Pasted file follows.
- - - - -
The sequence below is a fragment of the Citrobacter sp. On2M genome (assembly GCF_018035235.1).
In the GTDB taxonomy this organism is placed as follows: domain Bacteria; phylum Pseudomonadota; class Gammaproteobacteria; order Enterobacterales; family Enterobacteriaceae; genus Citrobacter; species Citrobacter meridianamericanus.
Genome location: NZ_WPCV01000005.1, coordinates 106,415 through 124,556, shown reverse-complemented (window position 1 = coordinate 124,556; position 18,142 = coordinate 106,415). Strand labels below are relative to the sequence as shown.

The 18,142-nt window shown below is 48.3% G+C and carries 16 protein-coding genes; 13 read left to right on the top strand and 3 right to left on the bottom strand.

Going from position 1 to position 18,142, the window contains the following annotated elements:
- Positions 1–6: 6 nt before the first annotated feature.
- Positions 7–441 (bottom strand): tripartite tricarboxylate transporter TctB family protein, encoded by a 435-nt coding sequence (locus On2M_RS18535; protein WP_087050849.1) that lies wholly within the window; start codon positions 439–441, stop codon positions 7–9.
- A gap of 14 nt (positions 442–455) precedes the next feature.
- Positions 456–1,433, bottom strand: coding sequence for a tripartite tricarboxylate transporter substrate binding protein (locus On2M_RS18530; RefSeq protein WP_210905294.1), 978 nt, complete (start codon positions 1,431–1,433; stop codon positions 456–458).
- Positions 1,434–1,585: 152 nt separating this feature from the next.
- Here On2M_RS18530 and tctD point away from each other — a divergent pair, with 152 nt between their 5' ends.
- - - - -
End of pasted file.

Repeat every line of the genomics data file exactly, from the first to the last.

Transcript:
The sequence below is a fragment of the Citrobacter sp. On2M genome (assembly GCF_018035235.1).
In the GTDB taxonomy this organism is placed as follows: domain Bacteria; phylum Pseudomonadota; class Gammaproteobacteria; order Enterobacterales; family Enterobacteriaceae; genus Citrobacter; species Citrobacter meridianamericanus.
Genome location: NZ_WPCV01000005.1, coordinates 106,415 through 124,556, shown reverse-complemented (window position 1 = coordinate 124,556; position 18,142 = coordinate 106,415). Strand labels below are relative to the sequence as shown.

The 18,142-nt window shown below is 48.3% G+C and carries 16 protein-coding genes; 13 read left to right on the top strand and 3 right to left on the bottom strand.

Going from position 1 to position 18,142, the window contains the following annotated elements:
- Positions 1–6: 6 nt before the first annotated feature.
- Positions 7–441 (bottom strand): tripartite tricarboxylate transporter TctB family protein, encoded by a 435-nt coding sequence (locus On2M_RS18535; protein WP_087050849.1) that lies wholly within the window; start codon positions 439–441, stop codon positions 7–9.
- A gap of 14 nt (positions 442–455) precedes the next feature.
- Positions 456–1,433, bottom strand: coding sequence for a tripartite tricarboxylate transporter substrate binding protein (locus On2M_RS18530; RefSeq protein WP_210905294.1), 978 nt, complete (start codon positions 1,431–1,433; stop codon positions 456–458).
- Positions 1,434–1,585: 152 nt separating this feature from the next.
- Here On2M_RS18530 and tctD point away from each other — a divergent pair, with 152 nt between their 5' ends.